History Main / UnstableEquilibrium

5th Dec '16 4:35:37 PM Gosicrystal
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[[folder:RacingGame]]
* In ''VideoGame/MarioKart'' grand prix, winning a race means you start the next race slightly ahead of everyone else; the players start in the order they finished the previous race. This is countered with the re-introduction of coins as of ''7''; racers start off with coins based on how far down the grid they are.
* ''R4: VideoGame/RidgeRacer Type 4''[='=]s GP Mode gives you a new car after the first heat, after the second heat, and before the final race. Your performance in previous races determines the quality of your new car. Get first place in every race and you'll get the best new car, allowing you to complete the next few races with ease. Place just high enough to qualify in each race and you'll get crappy new cars that will require perfect runs to even qualify in the upcoming races. This is on top of your team [[WhatTheHellPlayer berating you for]] [[SecondPlaceIsForLosers not finishing in first]].
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[[folder:Sports Games]]
* In ''VideoGame/MarioSuperSluggers'', the better you play in a given baseball game, the more stars you will get. The more stars, the more star swings/pitches, and the more good plays that will net you more stars. So if you're doing poorly, it'll be hard to come back. Especially if your opponent has a ton of stars.
[[/folder]]



[[folder:RacingGame]]
* In ''VideoGame/MarioKart'' grand prix, winning a race means you start the next race slightly ahead of everyone else; the players start in the order they finished the previous race. This is countered with the re-introduction of coins as of ''7''; racers start off with coins based on how far down the grid they are.
* ''R4: VideoGame/RidgeRacer Type 4''[='=]s GP Mode gives you a new car after the first heat, after the second heat, and before the final race. Your performance in previous races determines the quality of your new car. Get first place in every race and you'll get the best new car, allowing you to complete the next few races with ease. Place just high enough to qualify in each race and you'll get crappy new cars that will require perfect runs to even qualify in the upcoming races. This is on top of your team [[WhatTheHellPlayer berating you for]] [[SecondPlaceIsForLosers not finishing in first]].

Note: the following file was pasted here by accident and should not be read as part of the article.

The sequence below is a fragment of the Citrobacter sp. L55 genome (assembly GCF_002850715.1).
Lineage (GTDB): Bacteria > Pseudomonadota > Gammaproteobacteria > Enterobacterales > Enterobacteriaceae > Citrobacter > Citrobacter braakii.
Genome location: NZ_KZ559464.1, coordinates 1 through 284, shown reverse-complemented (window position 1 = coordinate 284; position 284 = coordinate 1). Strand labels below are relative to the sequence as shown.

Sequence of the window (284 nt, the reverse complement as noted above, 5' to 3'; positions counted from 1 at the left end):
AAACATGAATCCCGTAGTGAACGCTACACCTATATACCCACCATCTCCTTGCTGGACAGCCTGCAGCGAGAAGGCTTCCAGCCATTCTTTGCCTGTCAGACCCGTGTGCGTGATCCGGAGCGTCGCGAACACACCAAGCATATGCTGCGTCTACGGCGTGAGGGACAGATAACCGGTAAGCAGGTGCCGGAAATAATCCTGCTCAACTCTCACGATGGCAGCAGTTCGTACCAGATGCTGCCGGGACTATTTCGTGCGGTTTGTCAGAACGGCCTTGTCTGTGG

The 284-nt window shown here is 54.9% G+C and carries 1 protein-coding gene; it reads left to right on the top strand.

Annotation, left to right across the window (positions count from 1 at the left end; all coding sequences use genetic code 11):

[[/folder]]
24th Nov '16 1:02:35 PM Necrodomo
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* Preventing this sort of thing and returning everyone to an equal starting point is a major reason why the ''[[NexusWar Nexus Clash]]'' universe hits the ResetButton on the universe from time to time. There are still some things that get carried over from universe to universe though, and enough of them can add up to an advantage.
23rd Nov '16 5:52:27 PM Dreadjaws
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* ''VideoGame/ChampionsOnline'' gives you stars as you win battles and complete missions, and takes them away as you die. These stars give a boost to your stats, improving your healing abilities, the damage you do, etc. That means that doing well in battle makes your character more powerful, while doing bad takes your power away, making you weaker and hencefort more likely to die even more. You can buy star refill boosts in the in-game store at any time but, of course, this takes real money. If you've been doing certain missions you can get Questionite, which you can then exchange for store money at exhorbitant rates, but you'll likely find that there are many more useful things you could be doing with either of those currencies. If you're a free player, your better choice are vendors that will refill your stars for in-game gold but, of course, those can only be found in hub areas, and not inside dungeons, where you're more likely to need them.
3rd Nov '16 8:50:18 AM lluewhyn
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***There's also the issue that those who have jobs are more likely to be hired and given a higher salary than those who are unemployed. There's a bias that believes that even if people were laid off rather than fired, they likely did not have the skill set to make their previous employer try to retain them over other employees. Those who still have jobs, especially after a layoff, are viewed as being more valuable to their current employer, which makes them more likely to be valuable to the prospective employer.
3rd Nov '16 8:38:18 AM lluewhyn
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**The game mostly averts this trope. Players stuck in this position of being cut off either had really bad luck, made poor decisions, or both. In general, the better a player does in the beginning of the game, the more difficult it will be later on as the rest of the players gang up on them. Having the ability to at least get just ''one'' extra settlement beyond the starting two brings victory within the realm of possibility. Contrast this to a game like Monopoly where players can use the increased resources from their earlier acquisitions to more easily acquire new ones, and other players have almost no options to interfere with the winning player.
25th Oct '16 9:27:44 AM __Vano